Maher, Psychology in Stonyhurst Series (London. 1890): Newm.\,n', An Essay in Aid of a Grammar of Assent (London, 1870); Bain, Mental and Moral Science (London, 1868-72); Mill. Analysis of the Phenomena of the Human Mind (London, 1829); J. S. Mill. Notes to new edition of The Analysis (Lon- don. 1869); Idem, Dissertations and Discussions (London. 1859- 75*; Sully. Sensation and Intuition: Studies in Psychology and Esthetics (London. 1874); James. The Principles of Psychology <New York, 1890); Balfour, A Defence of PhUosophic Doubt
(London, 1879); Ward, The Wish to Believe (London, 1885); Ulrici, Glauben und Wissen, Spekuiation und exacte IFisseri- schnft (Leipzig. 1858); Fechxer, Die drei Motive und Grunde desGlaubens (Leipzig, 1863); Baldwin, Diet, of Philosophy, s. v.
Belin, Albert (Jean) French prelate and writer, b. in Besan(;on early in the seventeenth century; d. 29 April, 1677. He made his profession in the Benedictine monastery of Faverney, 29 December, 1629, and spent some time at the monasteries of Charit^-sur-Loire, Nevers, and Paris as prior and subsequently as abbot. He was consecrated Bishop of Belley, 14 February, 1666. His works, whicn were written in French, are: "Pierre philosophale " (Paris, 1653); "Talismans justifies" (ibid.. 1653) "Poudre de sympathie mysterieuse" (ibid., 1653) "Poudre de projection demontrde " (ibid., 1653) "Le voyage inconnu" (ibid., 1653); "Principes de la foi demontr^s par la raison" (ibid., 1667); " Preu- ves convainquantes des veritfe du christianisme " (ibid., 1666); "Emblemes eucharistiques, ou octave du tres S. Sacrement" (1647, 1660); " Les sohdes pens^es de I'ame, pour la porter a son devoir" (Paris, 1668). He is probably identical with Alphonsus Behn, O.S.B., Prior of Charite-sur-Loire in the latter half of the seventeenth century, and author of "La verity de la religion catholique et la fausset^ de la religion pr^tendue reform^e" (Nevers, 1683).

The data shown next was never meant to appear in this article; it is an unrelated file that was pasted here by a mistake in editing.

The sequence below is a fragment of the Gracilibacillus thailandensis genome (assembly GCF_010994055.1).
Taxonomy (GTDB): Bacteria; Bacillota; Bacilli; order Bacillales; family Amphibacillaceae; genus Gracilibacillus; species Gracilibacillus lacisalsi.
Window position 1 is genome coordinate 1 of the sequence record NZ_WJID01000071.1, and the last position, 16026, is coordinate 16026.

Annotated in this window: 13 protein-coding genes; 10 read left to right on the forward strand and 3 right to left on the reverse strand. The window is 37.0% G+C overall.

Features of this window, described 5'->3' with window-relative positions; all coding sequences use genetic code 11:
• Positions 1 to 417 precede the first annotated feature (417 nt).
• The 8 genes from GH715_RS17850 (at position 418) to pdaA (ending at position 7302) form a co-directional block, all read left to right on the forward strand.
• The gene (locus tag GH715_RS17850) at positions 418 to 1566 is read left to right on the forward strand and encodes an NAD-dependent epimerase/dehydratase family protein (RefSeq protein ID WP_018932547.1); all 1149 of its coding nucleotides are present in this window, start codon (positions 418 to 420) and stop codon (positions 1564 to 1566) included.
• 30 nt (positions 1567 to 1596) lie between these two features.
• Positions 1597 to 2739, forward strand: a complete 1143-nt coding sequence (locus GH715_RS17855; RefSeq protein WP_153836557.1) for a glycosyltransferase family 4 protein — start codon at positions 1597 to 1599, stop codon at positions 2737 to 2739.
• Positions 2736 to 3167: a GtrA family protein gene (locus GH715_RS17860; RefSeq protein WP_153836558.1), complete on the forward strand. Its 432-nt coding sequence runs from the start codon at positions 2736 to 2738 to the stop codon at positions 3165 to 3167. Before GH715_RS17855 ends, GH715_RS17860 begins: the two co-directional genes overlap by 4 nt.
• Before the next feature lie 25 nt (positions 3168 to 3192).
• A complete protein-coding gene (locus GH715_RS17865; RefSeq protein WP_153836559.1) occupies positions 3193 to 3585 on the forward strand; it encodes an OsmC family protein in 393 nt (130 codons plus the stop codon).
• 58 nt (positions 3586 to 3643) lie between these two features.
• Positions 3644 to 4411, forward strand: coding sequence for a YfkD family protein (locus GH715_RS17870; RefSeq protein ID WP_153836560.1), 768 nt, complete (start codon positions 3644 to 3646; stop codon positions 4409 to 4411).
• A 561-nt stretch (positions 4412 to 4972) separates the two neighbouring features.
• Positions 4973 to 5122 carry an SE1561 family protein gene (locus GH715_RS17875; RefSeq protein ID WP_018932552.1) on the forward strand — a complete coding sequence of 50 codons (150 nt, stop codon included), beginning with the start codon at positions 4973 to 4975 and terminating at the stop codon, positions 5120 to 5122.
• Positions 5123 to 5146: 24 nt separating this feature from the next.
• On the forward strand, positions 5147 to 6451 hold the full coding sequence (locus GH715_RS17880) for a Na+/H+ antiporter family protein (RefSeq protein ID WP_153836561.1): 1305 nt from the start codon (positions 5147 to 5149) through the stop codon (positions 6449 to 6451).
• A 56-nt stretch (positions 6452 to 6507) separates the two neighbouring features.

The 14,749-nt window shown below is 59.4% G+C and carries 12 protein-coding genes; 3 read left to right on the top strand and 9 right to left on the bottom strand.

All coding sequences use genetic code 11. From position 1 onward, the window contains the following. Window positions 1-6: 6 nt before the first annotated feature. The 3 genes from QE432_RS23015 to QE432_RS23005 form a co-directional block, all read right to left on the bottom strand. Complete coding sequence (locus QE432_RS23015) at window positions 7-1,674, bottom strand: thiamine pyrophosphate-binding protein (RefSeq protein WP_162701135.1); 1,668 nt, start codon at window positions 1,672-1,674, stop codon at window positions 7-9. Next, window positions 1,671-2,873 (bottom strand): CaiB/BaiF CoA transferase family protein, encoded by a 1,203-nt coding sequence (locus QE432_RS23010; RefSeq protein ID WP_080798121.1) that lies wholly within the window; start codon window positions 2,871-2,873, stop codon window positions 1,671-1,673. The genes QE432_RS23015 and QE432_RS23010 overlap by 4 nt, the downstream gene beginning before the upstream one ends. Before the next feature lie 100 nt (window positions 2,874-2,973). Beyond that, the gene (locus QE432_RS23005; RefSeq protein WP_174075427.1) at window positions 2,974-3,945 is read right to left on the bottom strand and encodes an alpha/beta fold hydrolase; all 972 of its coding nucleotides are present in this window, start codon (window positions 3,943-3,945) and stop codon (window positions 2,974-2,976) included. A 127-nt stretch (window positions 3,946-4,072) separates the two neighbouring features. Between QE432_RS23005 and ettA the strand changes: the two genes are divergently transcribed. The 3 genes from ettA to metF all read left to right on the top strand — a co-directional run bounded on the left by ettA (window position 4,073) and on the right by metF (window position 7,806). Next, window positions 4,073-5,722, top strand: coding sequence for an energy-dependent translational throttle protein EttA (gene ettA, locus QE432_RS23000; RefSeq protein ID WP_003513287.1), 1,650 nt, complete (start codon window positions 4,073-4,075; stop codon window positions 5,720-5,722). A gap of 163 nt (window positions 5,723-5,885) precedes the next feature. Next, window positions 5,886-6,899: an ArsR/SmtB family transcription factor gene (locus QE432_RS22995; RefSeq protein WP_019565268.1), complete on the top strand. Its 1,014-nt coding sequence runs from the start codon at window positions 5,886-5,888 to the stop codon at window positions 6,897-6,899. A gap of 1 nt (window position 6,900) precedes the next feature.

HuRTER, Nomenclator (Innsbruck, 1893); Ziegelbauer^ Historia Rei Literaria O. S. B. (Augsburg. 1754), III; Calmet, Bibliotheque Lorraine (1751).
Bell, Arthur (alias Fr-^ncis), Venerable, Friar Minor and English martjT, b. at Temple-Broughton near Worcester, 13 January, 1590; d. at London, 1 1 De- cember, 1643. When Arthur was eight his father died and liis mother gave him in charge of her brother Fran- cis Daniel, a man of wealth, learning, and piety, who sent him at the age of twenty-four to the English college at St.-Omer; thence he went to Spain to continue and complete his stud- ies. Having been ordained priest, he received the habit of the Franciscan Order at Segovia, 9 August, 1618, and shortly after the completion of his novitiate was called from Spain to la- bour in the restor- ation of the English
province. He was one of the first members of the Franciscan community at Douai. where he subse- quently fulfilled the offices of guardian and professor of Hebrew. In 1632 Bell was sent to Scotland as first provincial of the Franciscan province there; but his efforts to restore the order in Scotland were unsuccessful and in 1637 he returned to England, where he laboured until November, 1643, when he was apprehended as a spy by the parliamentary troops at Stevenage in Hertfordshire and committed to Newgate prison.
The circumstances of his trial show Bell's singtilar devotedness to the cause of religion and his desire to suffer for the Faith. When condemned to be drawn and quartered it is said that he broke forth into a, solemn Te Deum and thanked his judges profusely for the favour they were thus conferring upon him in allowing him to die for Christ. The cause of his beatification was introduced at Rome in 1900. He